Colombia is widely seen as having a robust and well-managed regulatory regime, with commercial banking and investment banking governed separately. Two institutions primarily regulate the commercial banking sector. One is the BRC, which was set up in 1923. By law the BRC is required to manage monetary policy so as to guarantee price stability in coordination with economic policies designed to encourage the growth of production and employment. The second is the SFC, which came into being in 2005 as a merger of two separate institutions which had been dedicated to the regulation of the banks on the one hand, and of capital markets on the other.
In October 2014 the SFC published its strategic guidelines for 2015-18. It emphasised the need for strengthening institutional capacity through financial training, better supervision of financial conglomerates, and progress towards incorporating the Basel II and Basel III regulatory frameworks. The guidelines also require the SFC to promote financial inclusion by seeking to extend financial services to low-income segments of the population.
One feature of the Colombian regulatory regime is the cap on interest rates for loans issued by any institution, known as the tasa de usura (usury rate), which is set by the SFC. Any institution exceeding it is subject to a fine. In October 2015 the usury rate was 28.99% for commercial bank loans and 53.13% for micro-credits. The rate is usually set for three-month periods and functions as a reference point for the financial system – for example punitive interest rates on overdue loans can be applied at the usury rate.
Yann Groeger, general manager of Banco ProCredit (part of a Frankfurt-based banking group), said that while some aspects of banking in Colombia are modern, web-based and high-tech, others can be traditional and somewhat slower moving, relying on manual form-filling. There was, nevertheless, high profitability and a greater awareness of the need to improve efficiency. “There is space to work on both interest rates and efficiency,” Groeger told OBG.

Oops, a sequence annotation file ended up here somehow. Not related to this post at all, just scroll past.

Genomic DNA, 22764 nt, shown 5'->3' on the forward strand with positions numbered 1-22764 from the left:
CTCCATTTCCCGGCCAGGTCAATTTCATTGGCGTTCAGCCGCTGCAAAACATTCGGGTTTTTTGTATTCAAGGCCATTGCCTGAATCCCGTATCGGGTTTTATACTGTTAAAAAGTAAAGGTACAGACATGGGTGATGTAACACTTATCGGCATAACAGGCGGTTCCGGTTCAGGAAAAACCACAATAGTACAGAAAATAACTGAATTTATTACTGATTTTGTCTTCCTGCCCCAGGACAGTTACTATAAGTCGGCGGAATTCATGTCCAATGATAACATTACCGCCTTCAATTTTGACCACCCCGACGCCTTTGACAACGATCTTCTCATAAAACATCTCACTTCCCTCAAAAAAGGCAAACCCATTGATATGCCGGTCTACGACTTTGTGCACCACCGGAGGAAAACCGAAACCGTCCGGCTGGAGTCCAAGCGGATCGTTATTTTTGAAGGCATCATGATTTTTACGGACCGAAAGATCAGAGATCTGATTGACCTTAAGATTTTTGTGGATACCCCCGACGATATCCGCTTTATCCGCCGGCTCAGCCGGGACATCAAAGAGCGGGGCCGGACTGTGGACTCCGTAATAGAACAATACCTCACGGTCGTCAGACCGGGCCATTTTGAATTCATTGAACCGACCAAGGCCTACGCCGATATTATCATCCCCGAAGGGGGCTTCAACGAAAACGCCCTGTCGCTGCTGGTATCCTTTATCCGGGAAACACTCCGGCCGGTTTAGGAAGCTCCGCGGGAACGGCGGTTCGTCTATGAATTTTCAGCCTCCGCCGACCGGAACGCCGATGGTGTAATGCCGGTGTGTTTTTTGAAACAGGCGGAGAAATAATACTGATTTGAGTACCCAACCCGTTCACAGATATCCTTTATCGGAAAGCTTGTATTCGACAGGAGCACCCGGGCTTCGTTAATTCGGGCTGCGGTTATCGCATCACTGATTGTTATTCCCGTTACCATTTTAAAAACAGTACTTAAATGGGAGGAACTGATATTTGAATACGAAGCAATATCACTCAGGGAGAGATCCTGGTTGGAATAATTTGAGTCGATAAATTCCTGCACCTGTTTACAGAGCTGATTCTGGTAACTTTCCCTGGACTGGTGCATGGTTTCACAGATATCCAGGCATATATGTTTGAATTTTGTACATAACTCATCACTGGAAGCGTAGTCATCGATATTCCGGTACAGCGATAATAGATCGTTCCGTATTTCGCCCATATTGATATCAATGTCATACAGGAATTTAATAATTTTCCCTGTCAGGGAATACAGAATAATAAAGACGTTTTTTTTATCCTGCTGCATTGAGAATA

On the whole, Colombia’s banks share wider private sector concerns over what is seen as a high tax burden. A general view, acknowledged by a number of analysts, is that the tax system is skewed such that it over-taxes companies in the formal sector, while the informal sector of the economy is not taxed at all. With the government committed to considering tax reform proposals from a committee of experts in 2016, Asobancaria has been taking part in the debate on the subject. The association has expressed its opposition to the four-per-thousand (0.4%) financial transactions tax, which the government has in any case said it will phase out by 2019. Speaking in December 2015, Castro said that Colombia’s banks wanted the financial transactions tax to be withdrawn as soon as possible, and opposed its replacement by higher value-added tax rates. To attract more foreign investment the government would need to cut corporate tax rates, which in some cases were as high as 60%, he said.
Given an unequal distribution of income and high levels of poverty, a significant proportion of the Colombian population, particularly in rural areas, has limited access to financial services. According to the World Bank, in 2013, 30.6% of the population was living below the poverty line, an improvement on the 42% poverty rate registered in 2008. The government has been following a series of initiatives to promote financial inclusion. Its efforts were recognised in a 2015 report by the Economist Intelligence Unit, which ranked 55 countries around the world according to the degree of support for financial inclusion. Colombia was ranked second overall, behind Peru and ahead of Chile sixth, Bolivia eighth and Mexico joint eighth.
Colombia did well in a number of categories, including government support and prudential regulation, but there was room for improvement in the geographic coverage of financial services across the country, on financial education and on the reduction of transactional costs. The report praised the incorporation of a bankarisation target (80% of all adults to have access to at least one financial product) in the national development plan as well as the Financial Inclusion Law of 2014, which among other things promotes the introduction of simple savings accounts. The report also called for Colombia to do more to provide financial products for the “bottom of the pyramid” such as micro-insurance policies tailored to the needs of low-income groups.
Luis Carlos Rodríguez, a financial consultant, told OBG that to achieve greater banking penetration, financial education and awareness require strengthening. Broadly speaking, he says Colombia has three types of payment system: those operated by the financial sector, those run by the non-financial sector (which includes credit offered by retail chains, service companies and various types of cooperatives) and the unregulated, informal circuit of person-to-person loans and debts, which can also include criminal activities such as loan sharking.
While the financial sector is well regulated by the SFC and the non-financial sector is regulated by the Superintendence of Industry and Commerce (cuál es esta Superintendencia), consumers can have limited awareness of the different regulatory regimes, and of their rights and obligations under each of them. “In some cases there is a low level of understanding of financial products. Some consumers with credit card debt will also buy products from retail chains in instalments and not properly understand the cumulative effect on their total debt, and the need to bring it under control,” Rodríguez said.